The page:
Yes, your new sunglasses. I think they're fantastic. When I first saw them, I was thinking that all along you've created visual identities for large brands, so this is kind of a way to create identities on a smaller scale—for people.
Yeah. For me, it was about doing something personal that would reflect what I like.
What's the design concept?
I like classic things—with a measure of modernity, of course. It's a very simple accessory and it really does change your face, and it can change your personality.
They're handmade in Japan. Is that the best place to make them, like denim?
Yes. The crafting is better. We wanted to do something special that wasn't like everyone else.
Which one is your favorite?
The bug-eye ones, a little bit 70s.
What about doing a fragrance? You design all those bottles anyway.
That could be, but I have a clients in the business and I intend to keep them.
Let's talk about your book that's coming out in September.
It's called Liquid Light [SteidlDangin].
Is it your first book?
Yes. It's all seascape pictures that I've done over the past twenty years in different places. Each one is very similar.
The same horizon line in the middle?
Exactly. The composition is always the same, but it might be noon, the middle of the night, stormy, whatever.
Is it a calming thing for you?
Totally, a way to do something personal and meaningful. I spend most of my time taking care of clients, magazines, etc.—making sure everyone is happy. This is something I started just for me. Then twenty years later a couple of people looked at the pictures and said I should make a book. I've collected over a 1000 negatives over the years.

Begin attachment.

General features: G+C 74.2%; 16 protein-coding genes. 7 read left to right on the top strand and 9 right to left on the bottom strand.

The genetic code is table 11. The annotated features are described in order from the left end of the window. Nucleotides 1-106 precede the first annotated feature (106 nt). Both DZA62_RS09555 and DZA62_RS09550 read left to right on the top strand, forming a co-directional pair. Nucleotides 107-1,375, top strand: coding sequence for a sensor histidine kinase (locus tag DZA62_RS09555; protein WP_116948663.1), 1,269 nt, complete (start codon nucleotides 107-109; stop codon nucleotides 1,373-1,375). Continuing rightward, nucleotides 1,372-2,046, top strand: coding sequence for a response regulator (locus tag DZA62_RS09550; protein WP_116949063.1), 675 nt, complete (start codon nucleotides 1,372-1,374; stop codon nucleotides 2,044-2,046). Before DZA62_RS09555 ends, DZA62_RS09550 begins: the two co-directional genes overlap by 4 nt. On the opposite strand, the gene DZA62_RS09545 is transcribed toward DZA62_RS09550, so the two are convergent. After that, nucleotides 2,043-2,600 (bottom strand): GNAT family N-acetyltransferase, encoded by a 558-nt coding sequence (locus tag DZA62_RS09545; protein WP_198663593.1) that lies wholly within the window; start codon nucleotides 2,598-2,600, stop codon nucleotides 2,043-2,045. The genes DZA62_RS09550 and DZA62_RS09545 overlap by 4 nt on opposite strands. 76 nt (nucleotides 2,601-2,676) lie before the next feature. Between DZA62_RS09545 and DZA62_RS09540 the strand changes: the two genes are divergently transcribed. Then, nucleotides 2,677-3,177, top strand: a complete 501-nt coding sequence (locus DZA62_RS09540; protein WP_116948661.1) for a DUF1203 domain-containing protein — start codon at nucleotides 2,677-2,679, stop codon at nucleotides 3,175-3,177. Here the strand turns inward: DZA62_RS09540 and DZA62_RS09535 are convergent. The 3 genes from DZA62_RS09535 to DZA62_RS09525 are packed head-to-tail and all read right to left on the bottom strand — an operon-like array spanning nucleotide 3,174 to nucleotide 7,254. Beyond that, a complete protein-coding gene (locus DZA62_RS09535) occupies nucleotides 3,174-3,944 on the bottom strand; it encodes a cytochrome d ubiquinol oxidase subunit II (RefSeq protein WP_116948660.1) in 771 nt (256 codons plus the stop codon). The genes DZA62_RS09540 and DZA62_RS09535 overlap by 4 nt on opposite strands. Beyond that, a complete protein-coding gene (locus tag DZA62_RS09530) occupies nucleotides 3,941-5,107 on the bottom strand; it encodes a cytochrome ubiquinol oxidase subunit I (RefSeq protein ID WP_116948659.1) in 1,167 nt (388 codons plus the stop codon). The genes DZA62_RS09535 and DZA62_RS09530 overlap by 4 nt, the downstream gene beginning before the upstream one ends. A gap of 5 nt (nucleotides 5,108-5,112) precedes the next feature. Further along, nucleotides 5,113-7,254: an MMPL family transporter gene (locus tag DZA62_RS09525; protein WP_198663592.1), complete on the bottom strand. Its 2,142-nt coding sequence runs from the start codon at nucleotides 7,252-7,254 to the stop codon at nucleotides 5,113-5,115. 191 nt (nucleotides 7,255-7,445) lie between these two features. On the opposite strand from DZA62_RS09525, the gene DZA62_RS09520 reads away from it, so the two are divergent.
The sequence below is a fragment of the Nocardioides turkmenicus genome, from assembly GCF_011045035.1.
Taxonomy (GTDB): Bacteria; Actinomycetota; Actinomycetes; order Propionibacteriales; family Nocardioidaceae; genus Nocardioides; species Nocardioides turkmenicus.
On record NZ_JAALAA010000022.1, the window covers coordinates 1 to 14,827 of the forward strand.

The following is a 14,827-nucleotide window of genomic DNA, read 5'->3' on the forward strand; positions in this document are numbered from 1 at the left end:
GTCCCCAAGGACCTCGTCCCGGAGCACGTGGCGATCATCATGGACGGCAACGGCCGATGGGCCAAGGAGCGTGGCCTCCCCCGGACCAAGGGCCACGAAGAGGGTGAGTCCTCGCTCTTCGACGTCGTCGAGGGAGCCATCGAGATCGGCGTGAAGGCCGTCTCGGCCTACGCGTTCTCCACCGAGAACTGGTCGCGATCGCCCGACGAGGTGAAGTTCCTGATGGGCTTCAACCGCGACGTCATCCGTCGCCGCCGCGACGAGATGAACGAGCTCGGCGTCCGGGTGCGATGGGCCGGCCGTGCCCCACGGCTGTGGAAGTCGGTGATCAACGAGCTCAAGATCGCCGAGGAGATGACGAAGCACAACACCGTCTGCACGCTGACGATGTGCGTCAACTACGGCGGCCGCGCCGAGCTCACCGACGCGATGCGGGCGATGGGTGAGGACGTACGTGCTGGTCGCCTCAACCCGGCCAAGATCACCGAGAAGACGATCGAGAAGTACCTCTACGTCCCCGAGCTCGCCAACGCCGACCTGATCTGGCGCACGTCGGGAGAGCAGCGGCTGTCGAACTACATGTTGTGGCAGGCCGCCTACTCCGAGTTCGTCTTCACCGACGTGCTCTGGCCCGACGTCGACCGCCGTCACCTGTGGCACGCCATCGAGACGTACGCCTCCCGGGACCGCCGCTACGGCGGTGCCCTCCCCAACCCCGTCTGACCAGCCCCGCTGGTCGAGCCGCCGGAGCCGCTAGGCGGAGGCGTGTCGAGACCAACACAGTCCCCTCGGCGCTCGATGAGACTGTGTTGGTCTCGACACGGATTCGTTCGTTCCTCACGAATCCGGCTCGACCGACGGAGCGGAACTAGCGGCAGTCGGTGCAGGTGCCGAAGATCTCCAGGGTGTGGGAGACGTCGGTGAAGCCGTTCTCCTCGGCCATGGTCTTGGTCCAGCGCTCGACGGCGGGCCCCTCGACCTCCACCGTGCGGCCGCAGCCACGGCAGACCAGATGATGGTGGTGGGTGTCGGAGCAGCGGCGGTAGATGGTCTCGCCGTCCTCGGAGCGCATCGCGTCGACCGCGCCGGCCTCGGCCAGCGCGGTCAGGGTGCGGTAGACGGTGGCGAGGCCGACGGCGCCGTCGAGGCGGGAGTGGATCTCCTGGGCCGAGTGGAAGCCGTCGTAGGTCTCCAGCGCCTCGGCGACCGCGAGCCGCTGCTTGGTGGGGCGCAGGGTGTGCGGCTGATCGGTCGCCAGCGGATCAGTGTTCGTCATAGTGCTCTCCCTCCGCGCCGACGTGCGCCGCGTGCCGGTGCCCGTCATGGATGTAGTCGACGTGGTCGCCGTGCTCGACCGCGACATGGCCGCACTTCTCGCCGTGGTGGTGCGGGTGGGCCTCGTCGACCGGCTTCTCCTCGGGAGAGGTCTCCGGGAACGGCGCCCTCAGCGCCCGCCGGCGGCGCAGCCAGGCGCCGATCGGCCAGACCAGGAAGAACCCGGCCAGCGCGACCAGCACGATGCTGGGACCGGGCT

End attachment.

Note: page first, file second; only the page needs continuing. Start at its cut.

What else do you have your hands in? What about a designer phone like Dior or Prada?
I was talking with Vertu a long time ago, but we didn't get along. I had problems with the phone they wanted to come out with. They told me it would be a luxury phone. I said good idea, and my first question was how much will it cost. They said $15,000 and I told them they were crazy. They'll have only a few people buying it. Plus I didn't think the phone looked very special.
Designing technology must be tricky.
It's not high-fashion. And I find, as technology progresses, people don't connect like this anymore. People don't know how to behave anymore. And those fucking emails by the thousands. The time spent in front of the computer is insane.